What Makes Montessori Education Unique?
The whole child approach
The primary goal of a Montessori program is to help each child reach their full potential in all areas of life. Activities promote the development of social skills, emotional growth and physical coordination as well as cognitive preparation for future intellectual academic endeavors. The holistic curriculum, under the direction of a specifically prepared teacher, allows the child to experience the joy of learning, the time to enjoy the process and ensures the development of self esteem. It provides the experiences from which children create their knowledge.
The Prepared environment
In order for self directed learning to take place, the whole learning environment – classroom, materials and social setting / atmosphere – must be supportive of the child. The teacher provides the necessary resources, including opportunities for children to function in a safe and positive environment. Together, the teacher and child form a relationship based on trust and respect that fosters self-confidence and a willingness to try new things.
The Montessori materials
Dr. Montessori’s observations of the kinds of things which children enjoy and go back to repeatedly, led her to design a number of multi-sensory, sequential and self correcting materials to facilitate learning.
Originally called a “directress”, the Montessori teacher functions as a designer of the environment, resource person, role model, demonstrator, record-keeper and meticulous observer of each child’s behavior and growth. The teacher facilitates learning. Extensive training is required for a full Montessori credential, including a minimum of college degree and a year’s student teaching under supervision – is specialized for the age group with which a teacher will work, i.e. infant and toddler, pre-primary or elementary level.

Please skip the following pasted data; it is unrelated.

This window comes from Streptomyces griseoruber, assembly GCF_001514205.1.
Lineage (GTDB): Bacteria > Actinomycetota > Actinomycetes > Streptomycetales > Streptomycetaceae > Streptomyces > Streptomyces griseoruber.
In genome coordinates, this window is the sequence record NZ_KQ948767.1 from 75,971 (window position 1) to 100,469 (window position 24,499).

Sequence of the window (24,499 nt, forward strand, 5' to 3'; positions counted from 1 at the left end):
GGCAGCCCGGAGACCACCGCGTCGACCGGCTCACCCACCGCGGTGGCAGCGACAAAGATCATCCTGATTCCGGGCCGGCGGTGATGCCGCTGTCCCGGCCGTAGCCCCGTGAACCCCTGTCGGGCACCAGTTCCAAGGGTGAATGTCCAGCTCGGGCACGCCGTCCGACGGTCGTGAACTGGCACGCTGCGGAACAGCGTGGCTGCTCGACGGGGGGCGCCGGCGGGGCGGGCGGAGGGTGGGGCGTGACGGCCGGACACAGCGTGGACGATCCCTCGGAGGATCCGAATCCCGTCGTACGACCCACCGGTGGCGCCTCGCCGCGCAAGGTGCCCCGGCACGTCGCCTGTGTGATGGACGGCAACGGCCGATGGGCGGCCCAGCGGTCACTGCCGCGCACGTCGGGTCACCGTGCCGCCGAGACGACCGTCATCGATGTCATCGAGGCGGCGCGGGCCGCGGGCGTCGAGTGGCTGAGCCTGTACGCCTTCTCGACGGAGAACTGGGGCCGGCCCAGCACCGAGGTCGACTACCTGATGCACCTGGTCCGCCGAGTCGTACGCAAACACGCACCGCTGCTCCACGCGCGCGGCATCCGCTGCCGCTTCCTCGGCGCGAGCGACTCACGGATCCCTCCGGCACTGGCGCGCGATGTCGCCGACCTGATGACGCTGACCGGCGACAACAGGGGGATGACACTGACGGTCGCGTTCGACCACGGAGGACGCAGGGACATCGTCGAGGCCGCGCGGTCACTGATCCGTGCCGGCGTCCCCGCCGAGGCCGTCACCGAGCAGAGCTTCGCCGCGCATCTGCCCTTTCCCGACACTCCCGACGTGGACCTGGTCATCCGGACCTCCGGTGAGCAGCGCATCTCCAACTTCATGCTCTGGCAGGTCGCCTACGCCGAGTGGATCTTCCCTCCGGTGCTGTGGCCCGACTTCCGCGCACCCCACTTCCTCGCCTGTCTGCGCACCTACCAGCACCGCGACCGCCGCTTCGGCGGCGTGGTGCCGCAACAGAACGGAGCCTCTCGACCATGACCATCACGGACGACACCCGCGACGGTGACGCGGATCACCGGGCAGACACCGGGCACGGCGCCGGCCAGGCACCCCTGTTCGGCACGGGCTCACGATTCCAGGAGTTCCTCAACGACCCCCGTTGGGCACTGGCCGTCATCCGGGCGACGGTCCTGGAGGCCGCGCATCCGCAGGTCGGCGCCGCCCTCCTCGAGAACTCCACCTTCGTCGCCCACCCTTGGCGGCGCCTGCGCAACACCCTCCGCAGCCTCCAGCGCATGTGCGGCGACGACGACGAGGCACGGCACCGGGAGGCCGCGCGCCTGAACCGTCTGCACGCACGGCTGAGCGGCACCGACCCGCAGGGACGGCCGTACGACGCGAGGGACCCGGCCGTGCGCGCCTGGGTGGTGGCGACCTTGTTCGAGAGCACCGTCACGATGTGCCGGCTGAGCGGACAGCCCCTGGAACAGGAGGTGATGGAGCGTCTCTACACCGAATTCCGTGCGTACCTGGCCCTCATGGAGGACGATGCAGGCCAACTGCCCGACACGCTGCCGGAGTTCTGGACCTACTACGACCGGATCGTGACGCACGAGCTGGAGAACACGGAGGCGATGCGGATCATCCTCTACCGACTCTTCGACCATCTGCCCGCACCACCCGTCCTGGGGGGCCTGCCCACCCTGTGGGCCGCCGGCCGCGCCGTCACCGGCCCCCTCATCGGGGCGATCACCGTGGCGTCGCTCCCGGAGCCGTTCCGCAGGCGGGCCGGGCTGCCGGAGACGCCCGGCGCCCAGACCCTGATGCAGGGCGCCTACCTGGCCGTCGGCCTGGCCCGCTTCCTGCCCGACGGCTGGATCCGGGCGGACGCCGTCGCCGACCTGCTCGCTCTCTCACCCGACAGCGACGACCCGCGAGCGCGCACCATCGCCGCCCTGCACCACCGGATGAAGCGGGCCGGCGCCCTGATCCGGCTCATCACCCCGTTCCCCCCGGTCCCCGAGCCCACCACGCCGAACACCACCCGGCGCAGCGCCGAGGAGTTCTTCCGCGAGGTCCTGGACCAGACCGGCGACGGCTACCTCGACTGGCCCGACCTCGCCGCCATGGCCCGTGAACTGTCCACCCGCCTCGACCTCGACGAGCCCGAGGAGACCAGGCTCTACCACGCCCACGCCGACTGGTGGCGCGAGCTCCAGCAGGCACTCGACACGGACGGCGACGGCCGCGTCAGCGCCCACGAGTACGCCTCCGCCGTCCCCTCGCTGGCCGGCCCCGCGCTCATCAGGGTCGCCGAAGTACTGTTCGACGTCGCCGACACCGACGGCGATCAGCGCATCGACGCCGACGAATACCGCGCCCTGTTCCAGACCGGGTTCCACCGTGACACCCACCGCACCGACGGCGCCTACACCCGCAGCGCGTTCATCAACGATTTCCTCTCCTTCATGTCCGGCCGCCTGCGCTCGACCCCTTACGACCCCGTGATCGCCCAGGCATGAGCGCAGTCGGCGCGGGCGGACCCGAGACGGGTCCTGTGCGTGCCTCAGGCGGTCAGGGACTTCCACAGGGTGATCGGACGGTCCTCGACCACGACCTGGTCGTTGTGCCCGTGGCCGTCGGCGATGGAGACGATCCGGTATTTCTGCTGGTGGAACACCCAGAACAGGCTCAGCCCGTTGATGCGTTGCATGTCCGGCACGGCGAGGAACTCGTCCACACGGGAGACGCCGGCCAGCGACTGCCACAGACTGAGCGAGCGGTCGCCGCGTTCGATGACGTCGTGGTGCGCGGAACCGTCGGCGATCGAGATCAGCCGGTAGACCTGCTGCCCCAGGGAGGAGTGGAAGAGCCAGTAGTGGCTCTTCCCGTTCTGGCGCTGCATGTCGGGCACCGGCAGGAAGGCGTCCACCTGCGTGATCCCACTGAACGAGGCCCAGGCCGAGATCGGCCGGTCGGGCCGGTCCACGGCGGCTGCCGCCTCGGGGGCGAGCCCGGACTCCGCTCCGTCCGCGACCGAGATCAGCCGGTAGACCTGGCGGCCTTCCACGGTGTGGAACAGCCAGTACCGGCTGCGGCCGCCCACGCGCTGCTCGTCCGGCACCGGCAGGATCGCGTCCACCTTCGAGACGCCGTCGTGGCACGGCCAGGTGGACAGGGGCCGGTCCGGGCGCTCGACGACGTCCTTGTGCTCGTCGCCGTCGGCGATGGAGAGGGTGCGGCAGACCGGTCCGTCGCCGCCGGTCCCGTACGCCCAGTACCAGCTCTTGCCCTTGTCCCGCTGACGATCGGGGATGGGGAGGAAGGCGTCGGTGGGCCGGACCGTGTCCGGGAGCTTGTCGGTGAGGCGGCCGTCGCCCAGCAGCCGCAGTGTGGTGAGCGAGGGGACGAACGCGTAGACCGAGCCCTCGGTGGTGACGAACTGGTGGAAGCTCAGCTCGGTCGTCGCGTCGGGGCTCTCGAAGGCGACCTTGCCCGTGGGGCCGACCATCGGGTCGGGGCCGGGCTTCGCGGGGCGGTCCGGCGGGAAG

Montessori vs Conventional School
This video was created by a Montessori parent. He talks about what makes Montessori unique and how it differs from traditional education. Watch this video from Excellent Montessori on YouTube:
. . . from an interview with Sal Khan, founder and CEO of Khan Academy, about the importance of STEM education and his move from online education to brick-and-mortar schools.
Is it a kind of Montessori-esque program?
“You could almost imagine this is a bit of a Montessori 2.0. I mean, the whole principle of Montessori is students learn by exploration, play, they learn at their own time and pace, they have mixed age. And mixed age allows older students to mentor and younger students to get that mentorship and what we’re doing is exactly that. But Montessori has historically struggled as you go into the more advanced subjects, as you get to your algebra and your physics and your chemistry, and that’s where tools like Khan Academy come into play, because now students can still learn at their own time and pace, and they can still explore, and they can pull the information they need to solve real world problems. So we are inspired by Montessori and I would like to think that Maria Montessori would be pretty excited if she saw what was going on.”